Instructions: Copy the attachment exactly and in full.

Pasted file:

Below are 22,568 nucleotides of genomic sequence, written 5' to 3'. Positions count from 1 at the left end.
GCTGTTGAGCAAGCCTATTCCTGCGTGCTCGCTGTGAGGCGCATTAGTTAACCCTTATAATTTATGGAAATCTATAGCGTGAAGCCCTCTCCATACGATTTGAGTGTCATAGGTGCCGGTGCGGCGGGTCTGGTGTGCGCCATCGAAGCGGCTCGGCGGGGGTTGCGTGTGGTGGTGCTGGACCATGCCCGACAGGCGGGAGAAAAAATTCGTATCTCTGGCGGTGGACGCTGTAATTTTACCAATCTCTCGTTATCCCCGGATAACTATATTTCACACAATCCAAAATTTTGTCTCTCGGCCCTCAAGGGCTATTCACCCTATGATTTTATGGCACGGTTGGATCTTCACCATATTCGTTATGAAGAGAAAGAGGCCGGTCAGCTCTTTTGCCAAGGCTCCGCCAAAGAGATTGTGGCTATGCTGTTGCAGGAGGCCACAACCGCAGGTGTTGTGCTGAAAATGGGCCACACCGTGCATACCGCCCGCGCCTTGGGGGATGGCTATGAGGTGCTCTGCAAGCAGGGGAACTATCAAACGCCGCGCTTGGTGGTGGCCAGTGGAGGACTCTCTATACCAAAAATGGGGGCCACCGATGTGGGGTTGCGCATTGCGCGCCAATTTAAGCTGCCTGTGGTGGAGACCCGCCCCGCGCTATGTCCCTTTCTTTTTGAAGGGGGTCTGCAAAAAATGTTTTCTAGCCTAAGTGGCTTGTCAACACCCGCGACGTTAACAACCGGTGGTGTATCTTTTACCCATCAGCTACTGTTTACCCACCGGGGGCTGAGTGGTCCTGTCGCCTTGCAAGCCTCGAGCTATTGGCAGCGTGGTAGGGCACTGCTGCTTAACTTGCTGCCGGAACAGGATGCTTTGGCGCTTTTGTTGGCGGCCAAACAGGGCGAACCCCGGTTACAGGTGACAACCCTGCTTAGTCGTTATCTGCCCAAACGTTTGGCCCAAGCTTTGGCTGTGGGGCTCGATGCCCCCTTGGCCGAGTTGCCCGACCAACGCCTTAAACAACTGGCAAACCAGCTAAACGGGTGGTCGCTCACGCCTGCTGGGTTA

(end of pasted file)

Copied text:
Below are 22,568 nucleotides of genomic sequence, written 5' to 3'. Positions count from 1 at the left end.
GCTGTTGAGCAAGCCTATTCCTGCGTGCTCGCTGTGAGGCGCATTAGTTAACCCTTATAATTTATGGAAATCTATAGCGTGAAGCCCTCTCCATACGATTTGAGTGTCATAGGTGCCGGTGCGGCGGGTCTGGTGTGCGCCATCGAAGCGGCTCGGCGGGGGTTGCGTGTGGTGGTGCTGGACCATGCCCGACAGGCGGGAGAAAAAATTCGTATCTCTGGCGGTGGACGCTGTAATTTTACCAATCTCTCGTTATCCCCGGATAACTATATTTCACACAATCCAAAATTTTGTCTCTCGGCCCTCAAGGGCTATTCACCCTATGATTTTATGGCACGGTTGGATCTTCACCATATTCGTTATGAAGAGAAAGAGGCCGGTCAGCTCTTTTGCCAAGGCTCCGCCAAAGAGATTGTGGCTATGCTGTTGCAGGAGGCCACAACCGCAGGTGTTGTGCTGAAAATGGGCCACACCGTGCATACCGCCCGCGCCTTGGGGGATGGCTATGAGGTGCTCTGCAAGCAGGGGAACTATCAAACGCCGCGCTTGGTGGTGGCCAGTGGAGGACTCTCTATACCAAAAATGGGGGCCACCGATGTGGGGTTGCGCATTGCGCGCCAATTTAAGCTGCCTGTGGTGGAGACCCGCCCCGCGCTATGTCCCTTTCTTTTTGAAGGGGGTCTGCAAAAAATGTTTTCTAGCCTAAGTGGCTTGTCAACACCCGCGACGTTAACAACCGGTGGTGTATCTTTTACCCATCAGCTACTGTTTACCCACCGGGGGCTGAGTGGTCCTGTCGCCTTGCAAGCCTCGAGCTATTGGCAGCGTGGTAGGGCACTGCTGCTTAACTTGCTGCCGGAACAGGATGCTTTGGCGCTTTTGTTGGCGGCCAAACAGGGCGAACCCCGGTTACAGGTGACAACCCTGCTTAGTCGTTATCTGCCCAAACGTTTGGCCCAAGCTTTGGCTGTGGGGCTCGATGCCCCCTTGGCCGAGTTGCCCGACCAACGCCTTAAACAACTGGCAAACCAGCTAAACGGGTGGTCGCTCACGCCTGCTGGGTTA